The U.S. Court of Appeals for the Fifth Circuit on Thursday asked the Texas Supreme Court to answer two certified questions in a case where two former United Airlines flight attendants are fighting to revive their lawsuit against The Boeing Company and two other entities over injuries sustained while they were staffing a flight.
Marvin Sanders and Matthew Sodrok allege they were injured in January 2017 when a smoke detector activated, despite the absence of smoke or fire on board, and did so at such a high volume that it burst their ear drums, caused their ears to bleed and left them with permanent hearing loss. On appeal, Sanders and Sodrok argue the district court wrongly dismissed their case for exceeding the statute of limitations without properly applying a jurisdiction-savings statute: Texas Civil Practice & Remedies Code section 16.064.
The Fifth Circuit wants the Texas Supreme Court to decide whether the statute — that tolls the deadline to file suit when a petition is dismissed due to “lack of jurisdiction” and refiled in a court of “proper jurisdiction” within 60 days of the judgment becoming final — applies in this case.
The Fifth Circuit asks these two questions:
- Does Texas Civil Practice & Remedies Code § 16.064 apply to this lawsuit where plaintiffs could have invoked the prior district court’s subject matter jurisdiction with proper pleading?
- Did plaintiffs file this lawsuit within 60 days of when the prior judgment became “final” for purposes of Texas Civil Practice & Remedies Code § 16.064(a)(2)?
The case’s procedural history includes the filing of two federal lawsuits, a state court suit that was removed to federal court and a prior trip to the Fifth Circuit.
In their first attempt to bring suit, Sanders and Sodrok filed suit in federal court in Houston, but voluntarily dismissed the claims soon after.
In November 2018, they filed suit in federal court in Dallas and added additional defendants — Kidde Technologies and Jamco America, which Sanders and Sodrok allege provided the parts and maintenance for the smoke detector.
The defendants argued they had failed to establish diversity jurisdiction, the court agreed and ordered the flight attendants to refile their complaint, going so far as to suggest in a July 2020 order how they could replead to show diversity jurisdiction existed.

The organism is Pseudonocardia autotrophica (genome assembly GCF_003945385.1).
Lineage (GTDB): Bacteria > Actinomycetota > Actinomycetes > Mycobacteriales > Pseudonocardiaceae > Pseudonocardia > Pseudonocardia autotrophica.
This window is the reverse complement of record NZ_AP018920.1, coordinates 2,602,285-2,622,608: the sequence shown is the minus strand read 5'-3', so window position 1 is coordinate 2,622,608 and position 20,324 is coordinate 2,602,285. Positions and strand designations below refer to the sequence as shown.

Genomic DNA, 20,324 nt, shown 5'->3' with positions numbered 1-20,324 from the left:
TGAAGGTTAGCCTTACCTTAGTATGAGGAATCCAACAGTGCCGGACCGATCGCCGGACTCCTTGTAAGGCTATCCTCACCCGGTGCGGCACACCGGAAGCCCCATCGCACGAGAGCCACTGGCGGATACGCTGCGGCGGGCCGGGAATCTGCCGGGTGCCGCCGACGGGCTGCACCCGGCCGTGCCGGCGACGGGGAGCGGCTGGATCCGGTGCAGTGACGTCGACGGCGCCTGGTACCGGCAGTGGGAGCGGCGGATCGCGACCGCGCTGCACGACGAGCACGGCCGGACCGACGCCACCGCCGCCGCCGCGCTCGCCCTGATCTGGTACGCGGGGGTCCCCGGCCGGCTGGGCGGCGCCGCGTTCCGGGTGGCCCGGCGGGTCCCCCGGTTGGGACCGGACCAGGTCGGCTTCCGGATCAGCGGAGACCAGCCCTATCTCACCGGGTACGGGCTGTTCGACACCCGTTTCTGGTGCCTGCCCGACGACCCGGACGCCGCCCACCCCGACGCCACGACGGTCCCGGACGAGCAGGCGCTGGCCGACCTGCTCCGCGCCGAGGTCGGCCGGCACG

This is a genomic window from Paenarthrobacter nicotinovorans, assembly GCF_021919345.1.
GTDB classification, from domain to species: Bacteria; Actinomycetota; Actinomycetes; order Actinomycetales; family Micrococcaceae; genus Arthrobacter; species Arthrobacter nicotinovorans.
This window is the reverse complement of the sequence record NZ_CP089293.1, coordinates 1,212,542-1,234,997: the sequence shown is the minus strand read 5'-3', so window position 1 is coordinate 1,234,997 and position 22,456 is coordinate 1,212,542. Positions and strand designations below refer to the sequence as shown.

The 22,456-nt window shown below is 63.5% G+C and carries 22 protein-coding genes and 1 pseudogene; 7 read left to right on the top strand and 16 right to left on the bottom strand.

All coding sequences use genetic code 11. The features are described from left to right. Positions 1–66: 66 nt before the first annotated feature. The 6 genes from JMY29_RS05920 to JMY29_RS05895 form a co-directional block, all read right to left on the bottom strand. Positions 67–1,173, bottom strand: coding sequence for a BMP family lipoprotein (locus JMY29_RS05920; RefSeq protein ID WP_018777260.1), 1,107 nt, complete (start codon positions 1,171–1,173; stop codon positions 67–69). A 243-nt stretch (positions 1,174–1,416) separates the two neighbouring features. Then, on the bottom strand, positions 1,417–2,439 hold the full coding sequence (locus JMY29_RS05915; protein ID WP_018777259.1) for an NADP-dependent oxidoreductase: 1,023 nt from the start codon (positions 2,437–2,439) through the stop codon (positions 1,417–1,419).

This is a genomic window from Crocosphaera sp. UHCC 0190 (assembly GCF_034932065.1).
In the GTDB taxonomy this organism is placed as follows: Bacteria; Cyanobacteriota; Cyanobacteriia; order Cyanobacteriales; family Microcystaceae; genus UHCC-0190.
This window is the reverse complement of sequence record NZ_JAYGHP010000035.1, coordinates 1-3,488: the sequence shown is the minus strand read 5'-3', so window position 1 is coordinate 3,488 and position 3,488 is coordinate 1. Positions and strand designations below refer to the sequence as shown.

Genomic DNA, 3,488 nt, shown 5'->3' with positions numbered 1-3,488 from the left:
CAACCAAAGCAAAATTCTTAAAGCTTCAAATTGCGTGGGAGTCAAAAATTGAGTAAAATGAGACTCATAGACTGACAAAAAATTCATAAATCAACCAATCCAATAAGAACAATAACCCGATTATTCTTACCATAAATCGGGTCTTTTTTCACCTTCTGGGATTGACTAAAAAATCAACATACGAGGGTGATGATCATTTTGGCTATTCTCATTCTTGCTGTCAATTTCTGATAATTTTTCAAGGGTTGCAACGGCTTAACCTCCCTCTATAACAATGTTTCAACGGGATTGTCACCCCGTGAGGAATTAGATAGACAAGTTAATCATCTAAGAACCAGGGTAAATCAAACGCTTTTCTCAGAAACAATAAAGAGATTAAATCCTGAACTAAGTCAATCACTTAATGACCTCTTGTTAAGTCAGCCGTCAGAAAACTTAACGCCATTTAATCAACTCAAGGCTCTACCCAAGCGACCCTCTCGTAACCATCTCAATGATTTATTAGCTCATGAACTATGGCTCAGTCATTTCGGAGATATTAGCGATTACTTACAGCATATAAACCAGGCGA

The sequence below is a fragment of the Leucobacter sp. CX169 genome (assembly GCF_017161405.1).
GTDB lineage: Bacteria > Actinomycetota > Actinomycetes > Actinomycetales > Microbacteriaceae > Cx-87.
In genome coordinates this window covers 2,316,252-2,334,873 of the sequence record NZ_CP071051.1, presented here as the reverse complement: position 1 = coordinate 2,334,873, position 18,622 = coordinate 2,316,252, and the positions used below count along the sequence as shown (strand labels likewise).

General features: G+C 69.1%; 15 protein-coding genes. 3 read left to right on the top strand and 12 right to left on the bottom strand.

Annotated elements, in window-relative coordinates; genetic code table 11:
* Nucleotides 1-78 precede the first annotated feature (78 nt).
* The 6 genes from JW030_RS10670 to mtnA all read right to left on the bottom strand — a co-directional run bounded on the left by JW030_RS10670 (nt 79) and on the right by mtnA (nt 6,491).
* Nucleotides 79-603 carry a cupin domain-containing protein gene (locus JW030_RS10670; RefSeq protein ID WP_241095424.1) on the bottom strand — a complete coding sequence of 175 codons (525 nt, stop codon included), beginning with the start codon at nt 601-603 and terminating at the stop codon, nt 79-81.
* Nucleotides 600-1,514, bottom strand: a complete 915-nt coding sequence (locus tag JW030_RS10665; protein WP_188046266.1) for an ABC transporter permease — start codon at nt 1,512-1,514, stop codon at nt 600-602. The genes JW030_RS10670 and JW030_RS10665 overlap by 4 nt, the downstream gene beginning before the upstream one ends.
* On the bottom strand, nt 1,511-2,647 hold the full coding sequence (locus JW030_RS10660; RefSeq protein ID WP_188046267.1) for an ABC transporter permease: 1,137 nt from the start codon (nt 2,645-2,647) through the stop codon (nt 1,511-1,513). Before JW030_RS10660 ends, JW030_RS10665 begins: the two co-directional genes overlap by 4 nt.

An amended complaint failed to make those necessary changes, and the court dismissed the suit for lack of jurisdiction and for failure to comply with a court order.
The flight attendants appealed that ruling to the Fifth Circuit, and a panel affirmed dismissal in August 2021, according to court records.
In November 2021, the flight attendants tried again, this time filing suit in Harris County district court. Boeing and the other defendants removed it to federal court, and then argued it should be dismissed because it was filed after the two-year statute of limitations had run.
That’s when Sanders and Sodrok raised Section 16.064 as a defense, arguing limitations had been tolled because the previous case was dismissed for lack of jurisdiction and because they filed the new case less than 60 days after the Fifth Circuit affirmed dismissal and denied their petition for rehearing en banc.
U.S. District Judge Kenneth M. Hoyt disagreed and dismissed the case with prejudice on June 1, 2022.
Judge Hoyt pointed to a 2014 Fifth Circuit ruling for the proposition that Section 16.064 only applies in cases where the plaintiff has filed suit in the “wrong court,” holding that requirement wasn’t met here because, though the suit was filed in the right court, the flight attendants failed to invoke jurisdiction of that court.
Sanders and Sodrok filed notice of appeal with the Fifth Circuit in June 2022. The court tentatively scheduled oral arguments for May 1, but entered a note in the docket on April 12 that “oral argument will not be required.”
In seeking answers from the Texas Supreme Court, the panel wrote that there is no controlling precedent on either question and that there is a divide among the state’s intermediate appellate courts on the issue, too.
Additionally, the lack of precedent means “interpretive differences have developed in the federal district courts” that have addressed the questions.
“The flight attendants did not file the instant lawsuit until after this court affirmed the district court’s judgment in the previous appeal,” the panel wrote. “The question, then, is when the judgment became final for purposes of Texas law. If the answer is ‘when the district court entered judgment,’ then the savings statute does not apply. But if the answer is ‘when this court denied the flight attendants’ petition for rehearing en banc,’ then the flight attendants have satisfied the refiling condition.”
Judges Jennifer Walker Elrod, James C. Ho and Cory T. Wilson sat on the panel.
Sanders and Sodrok are represented by Joshua P. Davis of Houston.
Boeing is represented by Eric B. Wolff, John Russell Hardin, Laura Hill and Daniel Patrick Ridlon of Perkins Coie.
Kidde Technologies is represented by Geffrey W. Anderson and Shannon Dugan of Anderson & Riddle.
Jamco America is represented by Steven Dominic Sanfelippo, Gary Swaim and Alex Joseph Whitman of Cunningham Swaim.
The case number is 22-20317.